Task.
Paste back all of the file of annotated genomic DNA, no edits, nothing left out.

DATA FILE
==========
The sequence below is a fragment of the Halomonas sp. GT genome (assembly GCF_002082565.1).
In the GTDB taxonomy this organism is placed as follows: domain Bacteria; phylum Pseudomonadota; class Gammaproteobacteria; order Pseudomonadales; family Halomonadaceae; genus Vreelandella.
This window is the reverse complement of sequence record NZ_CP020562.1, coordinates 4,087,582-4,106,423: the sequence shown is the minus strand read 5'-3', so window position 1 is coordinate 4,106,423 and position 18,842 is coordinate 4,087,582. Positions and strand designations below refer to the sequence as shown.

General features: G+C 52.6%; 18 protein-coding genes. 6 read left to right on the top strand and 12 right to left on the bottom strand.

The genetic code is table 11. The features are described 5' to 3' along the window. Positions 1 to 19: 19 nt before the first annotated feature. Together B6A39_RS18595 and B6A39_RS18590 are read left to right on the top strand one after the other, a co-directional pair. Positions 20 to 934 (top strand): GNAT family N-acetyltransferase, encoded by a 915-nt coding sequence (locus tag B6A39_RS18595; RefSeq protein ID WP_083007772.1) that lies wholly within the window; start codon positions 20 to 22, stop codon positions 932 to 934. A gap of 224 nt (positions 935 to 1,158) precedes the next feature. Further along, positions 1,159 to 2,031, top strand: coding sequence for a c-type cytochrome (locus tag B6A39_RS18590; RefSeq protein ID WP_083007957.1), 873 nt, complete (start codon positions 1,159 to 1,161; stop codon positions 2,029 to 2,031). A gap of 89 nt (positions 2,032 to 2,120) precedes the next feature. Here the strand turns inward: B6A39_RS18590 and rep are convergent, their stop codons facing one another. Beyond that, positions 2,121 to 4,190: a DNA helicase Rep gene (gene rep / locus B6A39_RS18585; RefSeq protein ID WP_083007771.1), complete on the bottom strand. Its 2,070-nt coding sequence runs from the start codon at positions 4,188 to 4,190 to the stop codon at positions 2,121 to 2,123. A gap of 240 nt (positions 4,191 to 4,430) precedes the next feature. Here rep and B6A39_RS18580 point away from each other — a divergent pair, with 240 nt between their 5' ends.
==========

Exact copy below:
The sequence below is a fragment of the Halomonas sp. GT genome (assembly GCF_002082565.1).
In the GTDB taxonomy this organism is placed as follows: domain Bacteria; phylum Pseudomonadota; class Gammaproteobacteria; order Pseudomonadales; family Halomonadaceae; genus Vreelandella.
This window is the reverse complement of sequence record NZ_CP020562.1, coordinates 4,087,582-4,106,423: the sequence shown is the minus strand read 5'-3', so window position 1 is coordinate 4,106,423 and position 18,842 is coordinate 4,087,582. Positions and strand designations below refer to the sequence as shown.

General features: G+C 52.6%; 18 protein-coding genes. 6 read left to right on the top strand and 12 right to left on the bottom strand.

The genetic code is table 11. The features are described 5' to 3' along the window. Positions 1 to 19: 19 nt before the first annotated feature. Together B6A39_RS18595 and B6A39_RS18590 are read left to right on the top strand one after the other, a co-directional pair. Positions 20 to 934 (top strand): GNAT family N-acetyltransferase, encoded by a 915-nt coding sequence (locus tag B6A39_RS18595; RefSeq protein ID WP_083007772.1) that lies wholly within the window; start codon positions 20 to 22, stop codon positions 932 to 934. A gap of 224 nt (positions 935 to 1,158) precedes the next feature. Further along, positions 1,159 to 2,031, top strand: coding sequence for a c-type cytochrome (locus tag B6A39_RS18590; RefSeq protein ID WP_083007957.1), 873 nt, complete (start codon positions 1,159 to 1,161; stop codon positions 2,029 to 2,031). A gap of 89 nt (positions 2,032 to 2,120) precedes the next feature. Here the strand turns inward: B6A39_RS18590 and rep are convergent, their stop codons facing one another. Beyond that, positions 2,121 to 4,190: a DNA helicase Rep gene (gene rep / locus B6A39_RS18585; RefSeq protein ID WP_083007771.1), complete on the bottom strand. Its 2,070-nt coding sequence runs from the start codon at positions 4,188 to 4,190 to the stop codon at positions 2,121 to 2,123. A gap of 240 nt (positions 4,191 to 4,430) precedes the next feature. Here rep and B6A39_RS18580 point away from each other — a divergent pair, with 240 nt between their 5' ends.